|Publication number||US4719338 A|
|Application number||US 06/764,903|
|Publication date||Jan 12, 1988|
|Filing date||Aug 12, 1985|
|Priority date||Aug 12, 1985|
|Publication number||06764903, 764903, US 4719338 A, US 4719338A, US-A-4719338, US4719338 A, US4719338A|
|Inventors||James M. Avery, Madhu C. Patel|
|Original Assignee||Ncr Corporation|
|Export Citation||BiBTeX, EndNote, RefMan|
|Patent Citations (9), Referenced by (61), Classifications (34), Legal Events (12)|
|External Links: USPTO, USPTO Assignment, Espacenet|
In the field of data processing, the personal or pocket-type calculator has enjoyed success by individual users for performing various types of financial transactions. It is common practice and procedure to use the calculator for performing a number of arithmetic and like functions and it is also seen that additional or related functions are feasible when using these small portable units. The portable units or terminals are useful in a "cashless" environment wherein banking and/or retail transactions can be continually processed and updated to reflect the current status of one or more accounts.
While it is seen that many of the early pocket calculators had limited capabilities in number and type of functions, later units have included means for accomplishing such additional functions as well as connecting or interfacing with peripheral or related equipment in time saving and lower cost operations.
Representative documentation in the field of calculators and control means therefor includes U.S. Pat. No. 3,548,160, issued to W. B. Welsh on Dec. 15, 1970, which discloses apparatus with means for receiving a record containing fixed data in the form of a code as well as variable data input from a keyboard, and wherein the fixed and the variable coded data are of the same form and are scanned to produce output signals which can be inserted in the data processing system.
U.S. Pat. No. 4,017,835, issued to R. D. Randolph on Apr. 12, 1977, discloses a credit status verification system having input terminals along with a central terminal unit connected to send and receive messages in a computer system.
U.S. Pat. No. 4,053,735, issued to J. N. Foudos on Oct. 11, 1977, discloses a portable unit for receiving credits for checks relative to a bank assured-check computer-based credit disbursing system.
U.S. Pat. No. 4,091,270, issued to B. E. Musch et al. on May 23, 1978, discloses a portable, electronic, keyless calculator with an optical bar code reader, a read-write memory unit for storing the entered information, a central processing unit having a read-only memory with pre-stored routines, and a display unit for displaying entered data and execution results. An alternative embodiment of the calculator includes both an optical bar code reader and a keyboard as input devices for entering data.
U.S. Pat. No. 4,208,575, issued to G. P. Haltof on Jun. 17, 1980, discloses a credit card or check validator which includes a keyboard, a scrambler circuit and a comparator circuit.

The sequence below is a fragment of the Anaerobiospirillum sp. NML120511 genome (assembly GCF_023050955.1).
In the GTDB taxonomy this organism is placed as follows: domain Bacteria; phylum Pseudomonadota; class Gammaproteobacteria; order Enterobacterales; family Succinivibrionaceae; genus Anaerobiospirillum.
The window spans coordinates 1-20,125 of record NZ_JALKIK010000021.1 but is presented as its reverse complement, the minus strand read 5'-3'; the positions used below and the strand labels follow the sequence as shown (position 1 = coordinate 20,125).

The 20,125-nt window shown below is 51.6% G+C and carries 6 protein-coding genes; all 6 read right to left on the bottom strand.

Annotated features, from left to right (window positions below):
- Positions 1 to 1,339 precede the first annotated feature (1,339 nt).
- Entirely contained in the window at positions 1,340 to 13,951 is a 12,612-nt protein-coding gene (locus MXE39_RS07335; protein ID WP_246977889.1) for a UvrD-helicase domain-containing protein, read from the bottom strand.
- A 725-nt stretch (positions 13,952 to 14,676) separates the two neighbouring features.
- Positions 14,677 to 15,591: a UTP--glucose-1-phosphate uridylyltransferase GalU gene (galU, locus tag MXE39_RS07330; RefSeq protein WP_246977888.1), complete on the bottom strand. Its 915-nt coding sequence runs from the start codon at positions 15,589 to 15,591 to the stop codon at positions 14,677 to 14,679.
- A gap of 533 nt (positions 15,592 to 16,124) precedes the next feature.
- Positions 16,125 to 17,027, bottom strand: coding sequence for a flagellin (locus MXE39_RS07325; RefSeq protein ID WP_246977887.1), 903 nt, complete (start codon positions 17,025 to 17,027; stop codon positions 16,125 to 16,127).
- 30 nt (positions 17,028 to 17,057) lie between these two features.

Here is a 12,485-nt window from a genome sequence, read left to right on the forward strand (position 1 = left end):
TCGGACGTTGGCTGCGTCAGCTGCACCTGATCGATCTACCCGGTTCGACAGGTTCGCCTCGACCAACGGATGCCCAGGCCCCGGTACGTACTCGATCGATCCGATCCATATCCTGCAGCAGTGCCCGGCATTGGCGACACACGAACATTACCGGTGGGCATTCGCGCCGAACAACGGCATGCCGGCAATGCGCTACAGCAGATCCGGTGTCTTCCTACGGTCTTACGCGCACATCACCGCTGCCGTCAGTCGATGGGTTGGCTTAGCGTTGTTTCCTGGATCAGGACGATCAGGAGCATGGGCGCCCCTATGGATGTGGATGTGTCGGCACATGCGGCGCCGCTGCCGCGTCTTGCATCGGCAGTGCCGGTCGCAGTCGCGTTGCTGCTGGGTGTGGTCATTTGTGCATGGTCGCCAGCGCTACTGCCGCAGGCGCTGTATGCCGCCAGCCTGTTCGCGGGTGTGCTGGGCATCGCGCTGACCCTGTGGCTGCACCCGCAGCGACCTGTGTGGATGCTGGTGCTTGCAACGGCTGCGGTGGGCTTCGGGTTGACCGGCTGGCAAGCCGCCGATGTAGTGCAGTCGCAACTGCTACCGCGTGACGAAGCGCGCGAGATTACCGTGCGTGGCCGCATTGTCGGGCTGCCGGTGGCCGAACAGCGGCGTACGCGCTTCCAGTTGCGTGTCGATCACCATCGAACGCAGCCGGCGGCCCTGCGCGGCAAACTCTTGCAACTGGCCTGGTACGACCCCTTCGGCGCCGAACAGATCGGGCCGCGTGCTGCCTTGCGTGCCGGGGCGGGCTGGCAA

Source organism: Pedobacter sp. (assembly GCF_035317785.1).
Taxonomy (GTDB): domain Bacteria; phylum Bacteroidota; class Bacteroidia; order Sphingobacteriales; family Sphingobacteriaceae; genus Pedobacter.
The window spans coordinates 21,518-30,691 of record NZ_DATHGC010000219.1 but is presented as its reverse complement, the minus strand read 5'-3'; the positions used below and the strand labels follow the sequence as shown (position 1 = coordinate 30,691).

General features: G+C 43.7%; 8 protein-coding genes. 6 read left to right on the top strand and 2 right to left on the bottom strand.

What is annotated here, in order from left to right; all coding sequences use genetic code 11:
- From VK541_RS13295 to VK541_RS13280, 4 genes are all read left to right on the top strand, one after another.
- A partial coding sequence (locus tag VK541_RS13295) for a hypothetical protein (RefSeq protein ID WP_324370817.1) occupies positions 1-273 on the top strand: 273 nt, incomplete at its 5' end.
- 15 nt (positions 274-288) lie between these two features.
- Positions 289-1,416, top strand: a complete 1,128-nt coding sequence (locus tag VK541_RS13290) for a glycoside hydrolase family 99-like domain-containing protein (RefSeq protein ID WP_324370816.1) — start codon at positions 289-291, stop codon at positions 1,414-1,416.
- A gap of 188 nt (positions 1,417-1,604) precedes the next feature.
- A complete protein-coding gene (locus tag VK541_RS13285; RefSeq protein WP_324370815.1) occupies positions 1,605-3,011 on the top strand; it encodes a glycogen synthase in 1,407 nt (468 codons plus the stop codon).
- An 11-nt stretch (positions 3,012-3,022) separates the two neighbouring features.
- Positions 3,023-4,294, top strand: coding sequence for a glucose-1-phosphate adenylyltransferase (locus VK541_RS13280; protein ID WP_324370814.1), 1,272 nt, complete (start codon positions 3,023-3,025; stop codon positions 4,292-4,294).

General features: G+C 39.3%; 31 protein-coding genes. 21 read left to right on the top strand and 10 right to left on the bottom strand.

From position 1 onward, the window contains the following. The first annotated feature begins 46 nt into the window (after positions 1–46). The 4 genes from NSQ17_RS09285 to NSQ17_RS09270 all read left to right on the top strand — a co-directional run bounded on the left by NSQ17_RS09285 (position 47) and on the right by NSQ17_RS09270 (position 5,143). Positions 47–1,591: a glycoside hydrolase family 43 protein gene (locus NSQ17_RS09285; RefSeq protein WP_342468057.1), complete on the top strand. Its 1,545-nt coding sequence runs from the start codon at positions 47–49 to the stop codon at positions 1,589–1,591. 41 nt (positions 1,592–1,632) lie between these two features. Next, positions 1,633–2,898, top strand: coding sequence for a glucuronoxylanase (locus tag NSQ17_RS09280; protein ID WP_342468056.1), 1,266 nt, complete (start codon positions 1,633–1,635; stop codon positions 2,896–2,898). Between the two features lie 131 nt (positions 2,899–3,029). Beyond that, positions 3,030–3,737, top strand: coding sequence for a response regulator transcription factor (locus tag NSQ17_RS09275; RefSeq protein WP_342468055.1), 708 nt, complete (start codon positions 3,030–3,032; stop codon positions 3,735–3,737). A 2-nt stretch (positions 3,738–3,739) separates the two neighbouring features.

U.S. Pat. No. 4,219,151, issued to T. Haruki on Aug. 26, 1980, discloses a verification system having reading means to read first data from a card, input means manually operable to enter second data different from the first data, function storage means for different functions, calculating means for calculating a functional value, and checking means for checking relationship between a portion of the data and the calculated value.
U.S. Pat. No. 4,277,837, issued to P. E. Stuckert on Jul. 7, 1981, discloses a portable terminal or calculator for use with one or more data storage and transfer cards, and including keyboard means for entering data and control information, means for temporarily storing transaction data, and logic means for performing arithmetic, logical, and control operations, and also means for storing predetermined programs. Display means selectively displays transaction data and selected data is transferred into storage means in an external device and into at least one card. One or more of such data storage and transfer cards can be inserted into a slot position on the bottom of the calculator and transfer of data may take place between the card and the calculator or between two cards and the calculator, dependent, in part, on the movement of one or another card to one of several positions.
And, U.S. Pat. No. 4,523,297, issued to M. Ugon et al. on Jun. 11, 1985, discloses a portable hand-held data processor having a keyboard, a display and a slot for a removable card. A first microprocessor and a first memory are connected to the keyboard and the display, and a second microprocessor and a second memory are included in the card with a single line connecting the first and the second microprocessors and memories.
The present invention relates generally to data or information processing apparatus of the portable or pocket-type along with peripheral equipment associated therewith. More particularly, the invention relates to the combination of a handheld calculator with means for holding or containing one or more cards and means for reading data or information on the cards. The calculator incorporates a pair of slots for receiving and holding an optical or other storage type credit card and an EAROM-based credit card.